Improving WordPress Page Speed With The Web Font Loader

The Web Font Loader is a JavaScript library that allows websites to load web fonts such as Google Fonts, TypeKit, Fonts.com and FontDeck. This library also allows us to load fonts asynchronously, which allows the page content to load without waiting for fonts to load. In my experience, including the use of the Web Font Loader on my clients sites had the biggest improvement on Google Page Speed and mobile tests. Since you can’t control how fast external resources load I would get inconsistent load times on different networks. I was able to completely eliminate render-blocking JavaScript and CSS in above-the-fold content.

Enqueuing The Web Font Loader In WordPress

Firstly, you have to enqueue the JavaScript library. We want to load this file in the footer for best results. To do this we need to download the Web Font Loader library and host it in our theme.

I put the file in /js/webfont.js. Now that the file is in our theme, we need to enqueue it in the footer. Inside a function that is hooked into the wp_enqueue_scripts action, we will place our wp_enqueue_script function call.

We call the wp_enqueue_script function with the following parameters:

  • Handle name: 'fontloader_js'
  • Source (file location): get_template_directory_uri() . '/js/webfont.js'
  • Dependencies: NULL
  • Version: ''
  • In Footer: true

After all that, our complete function call looks like this:

wp_enqueue_script( 'fontloader_js', get_template_directory_uri() . '/js/webfont.js', NULL, '', true );

As long as your wp_footer action is placed correctly in your theme, you should see the script right before the </body> tag.

Loading Google Fonts Asynchronously

While looking at the documentation, it is very simple to load Google Fonts. All we need is to include an inline script below where we enqueued our Web Font Loader library. This is very easy to do in WordPress with the wp_add_inline_script function.

Directly after the function call we made to enqueue the JavaScript library, we need to add our custom script to tell the loader what fonts to load. For example, on this site I am currently using Assistant font from Google Fonts with weights of 400, 700 and 800. To do this, my function looks like this:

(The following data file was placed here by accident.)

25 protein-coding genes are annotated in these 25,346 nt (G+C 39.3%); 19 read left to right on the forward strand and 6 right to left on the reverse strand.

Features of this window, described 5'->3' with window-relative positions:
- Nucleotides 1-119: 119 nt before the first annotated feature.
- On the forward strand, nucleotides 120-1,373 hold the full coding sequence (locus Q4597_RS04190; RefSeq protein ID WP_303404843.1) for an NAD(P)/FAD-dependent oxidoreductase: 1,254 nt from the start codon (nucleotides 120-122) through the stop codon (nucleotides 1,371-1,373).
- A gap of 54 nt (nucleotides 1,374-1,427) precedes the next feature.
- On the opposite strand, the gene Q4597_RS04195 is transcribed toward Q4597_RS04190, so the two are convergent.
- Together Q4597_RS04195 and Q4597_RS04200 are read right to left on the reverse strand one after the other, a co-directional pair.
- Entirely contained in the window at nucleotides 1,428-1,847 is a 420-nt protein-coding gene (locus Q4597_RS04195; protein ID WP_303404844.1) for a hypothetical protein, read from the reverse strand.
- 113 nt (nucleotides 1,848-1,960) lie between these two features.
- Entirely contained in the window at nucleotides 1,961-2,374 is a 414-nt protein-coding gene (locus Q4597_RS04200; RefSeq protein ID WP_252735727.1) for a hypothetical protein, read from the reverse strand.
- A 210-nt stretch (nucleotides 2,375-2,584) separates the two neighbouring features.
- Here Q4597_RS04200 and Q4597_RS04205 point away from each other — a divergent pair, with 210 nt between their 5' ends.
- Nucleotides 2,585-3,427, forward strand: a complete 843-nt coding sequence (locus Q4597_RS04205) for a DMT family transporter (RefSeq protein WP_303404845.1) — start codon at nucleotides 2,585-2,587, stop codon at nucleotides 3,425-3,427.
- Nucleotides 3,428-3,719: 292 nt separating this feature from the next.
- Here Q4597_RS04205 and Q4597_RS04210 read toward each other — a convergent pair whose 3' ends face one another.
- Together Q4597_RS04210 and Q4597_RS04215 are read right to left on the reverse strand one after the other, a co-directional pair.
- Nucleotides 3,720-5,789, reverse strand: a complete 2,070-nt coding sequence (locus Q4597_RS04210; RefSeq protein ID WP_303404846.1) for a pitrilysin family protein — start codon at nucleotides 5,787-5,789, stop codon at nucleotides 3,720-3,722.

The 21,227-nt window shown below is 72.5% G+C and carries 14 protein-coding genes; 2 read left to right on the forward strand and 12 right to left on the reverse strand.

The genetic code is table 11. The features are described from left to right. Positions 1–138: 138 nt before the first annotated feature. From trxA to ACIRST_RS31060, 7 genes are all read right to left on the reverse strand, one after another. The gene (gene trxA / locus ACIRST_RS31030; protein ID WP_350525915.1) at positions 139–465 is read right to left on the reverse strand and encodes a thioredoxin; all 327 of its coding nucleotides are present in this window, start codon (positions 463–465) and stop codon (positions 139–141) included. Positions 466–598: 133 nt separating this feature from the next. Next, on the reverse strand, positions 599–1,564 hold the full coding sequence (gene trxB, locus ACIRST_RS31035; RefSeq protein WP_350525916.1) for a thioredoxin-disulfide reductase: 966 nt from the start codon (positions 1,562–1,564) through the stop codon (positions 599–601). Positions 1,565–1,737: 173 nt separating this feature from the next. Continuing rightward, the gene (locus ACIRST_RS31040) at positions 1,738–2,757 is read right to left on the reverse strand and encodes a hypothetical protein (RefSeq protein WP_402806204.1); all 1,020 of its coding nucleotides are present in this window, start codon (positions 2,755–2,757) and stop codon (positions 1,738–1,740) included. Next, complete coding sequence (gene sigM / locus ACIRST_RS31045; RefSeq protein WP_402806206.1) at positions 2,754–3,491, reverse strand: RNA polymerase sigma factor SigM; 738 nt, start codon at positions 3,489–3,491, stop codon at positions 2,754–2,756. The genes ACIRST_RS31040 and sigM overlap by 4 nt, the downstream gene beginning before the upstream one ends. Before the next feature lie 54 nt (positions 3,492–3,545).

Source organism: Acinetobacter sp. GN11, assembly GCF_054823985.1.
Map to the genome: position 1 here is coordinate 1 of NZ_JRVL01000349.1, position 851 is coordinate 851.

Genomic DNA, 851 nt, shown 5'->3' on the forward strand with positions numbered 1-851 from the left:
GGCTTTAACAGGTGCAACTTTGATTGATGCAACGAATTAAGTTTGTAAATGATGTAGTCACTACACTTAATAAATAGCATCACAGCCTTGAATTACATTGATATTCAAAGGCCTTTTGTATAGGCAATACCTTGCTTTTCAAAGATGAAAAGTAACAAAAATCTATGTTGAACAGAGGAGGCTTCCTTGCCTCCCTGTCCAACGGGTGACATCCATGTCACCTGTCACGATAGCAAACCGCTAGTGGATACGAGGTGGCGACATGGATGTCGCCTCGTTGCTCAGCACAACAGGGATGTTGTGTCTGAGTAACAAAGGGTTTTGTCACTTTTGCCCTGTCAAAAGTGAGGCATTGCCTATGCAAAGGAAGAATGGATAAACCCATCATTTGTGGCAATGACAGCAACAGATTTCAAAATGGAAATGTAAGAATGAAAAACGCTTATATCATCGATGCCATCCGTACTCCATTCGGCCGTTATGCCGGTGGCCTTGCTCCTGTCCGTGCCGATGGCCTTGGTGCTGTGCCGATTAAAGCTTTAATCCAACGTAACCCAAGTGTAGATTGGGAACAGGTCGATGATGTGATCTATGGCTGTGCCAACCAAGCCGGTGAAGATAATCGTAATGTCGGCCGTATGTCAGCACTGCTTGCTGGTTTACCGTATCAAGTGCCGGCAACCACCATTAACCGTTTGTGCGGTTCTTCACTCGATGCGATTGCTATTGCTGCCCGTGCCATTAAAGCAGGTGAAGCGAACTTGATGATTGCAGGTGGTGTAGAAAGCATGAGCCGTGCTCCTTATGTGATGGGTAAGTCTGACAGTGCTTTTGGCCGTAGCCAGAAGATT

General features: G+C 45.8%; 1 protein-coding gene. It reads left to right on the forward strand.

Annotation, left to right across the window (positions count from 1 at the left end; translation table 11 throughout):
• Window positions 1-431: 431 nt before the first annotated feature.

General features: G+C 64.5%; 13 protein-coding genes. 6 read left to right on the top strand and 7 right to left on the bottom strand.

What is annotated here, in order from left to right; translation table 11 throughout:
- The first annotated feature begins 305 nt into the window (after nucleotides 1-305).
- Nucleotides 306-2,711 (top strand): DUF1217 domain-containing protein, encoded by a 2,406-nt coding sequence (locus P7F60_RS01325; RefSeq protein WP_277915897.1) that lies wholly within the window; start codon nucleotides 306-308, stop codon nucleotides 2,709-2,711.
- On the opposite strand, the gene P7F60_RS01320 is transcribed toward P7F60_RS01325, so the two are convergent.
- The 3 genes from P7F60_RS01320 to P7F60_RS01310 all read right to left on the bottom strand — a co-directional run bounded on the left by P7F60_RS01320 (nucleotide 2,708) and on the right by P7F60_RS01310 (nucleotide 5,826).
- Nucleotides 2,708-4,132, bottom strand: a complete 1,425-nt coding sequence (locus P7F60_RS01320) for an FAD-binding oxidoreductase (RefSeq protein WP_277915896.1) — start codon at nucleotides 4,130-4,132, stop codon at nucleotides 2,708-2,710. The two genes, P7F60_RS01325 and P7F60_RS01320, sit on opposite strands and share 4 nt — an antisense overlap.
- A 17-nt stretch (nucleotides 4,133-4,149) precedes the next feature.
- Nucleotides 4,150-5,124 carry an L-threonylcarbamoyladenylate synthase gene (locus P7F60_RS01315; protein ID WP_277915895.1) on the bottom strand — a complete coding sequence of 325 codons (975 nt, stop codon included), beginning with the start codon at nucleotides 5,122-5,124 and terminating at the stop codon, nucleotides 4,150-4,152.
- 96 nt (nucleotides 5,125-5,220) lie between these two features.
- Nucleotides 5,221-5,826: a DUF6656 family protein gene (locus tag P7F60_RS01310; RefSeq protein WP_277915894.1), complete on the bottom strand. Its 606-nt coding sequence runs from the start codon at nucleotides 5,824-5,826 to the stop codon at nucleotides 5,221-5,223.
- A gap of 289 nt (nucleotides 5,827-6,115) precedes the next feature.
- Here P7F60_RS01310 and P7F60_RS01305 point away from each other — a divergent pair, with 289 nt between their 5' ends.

We call the wp_add_inline_script function directly after our enqueue function with the following parameters:

  • Handle name: 'fontloader_js'
  • The inline script data as a string: get_font_loader()
  • Position: 'after'

After all that, our complete function call looks like this:

wp_add_inline_script( 'fontloader_js', get_font_loader(), 'after' );

As you can see I use a function call to get the fonts to load. This is a solution I use for clients who may want to change what font families without editing the theme files. If you are interested in seeing that full solution let me know in the comments. Otherwise, you would put the inline script as a string. It would look like this:

wp_add_inline_script( 'fontloader_js', 'WebFont.load({google:{families:["Assistant:400,700,800"]}});', 'after' );

Notice how in the array families we have the family name, followed by the selected font weights. You can add more families by simply adding another array value.

Finishing Up

Now that your Google Fonts are loading asynchronously, they will no longer be render-blocking. This does come with a small price to pay. You will have a bit of FOUT, flash of unstyled content, because the content will render with a fallback font and as soon as the Google Fonts are loaded they will be switched to the correct fonts. In my opinion, getting content to users is far more important than some unstyled content. If you are looking into fixing or improving the FOUT, you can look at this article.

Thank you for reading and let me know about how you use the Web Font Loader library. If you have questions, please leave those below as well.

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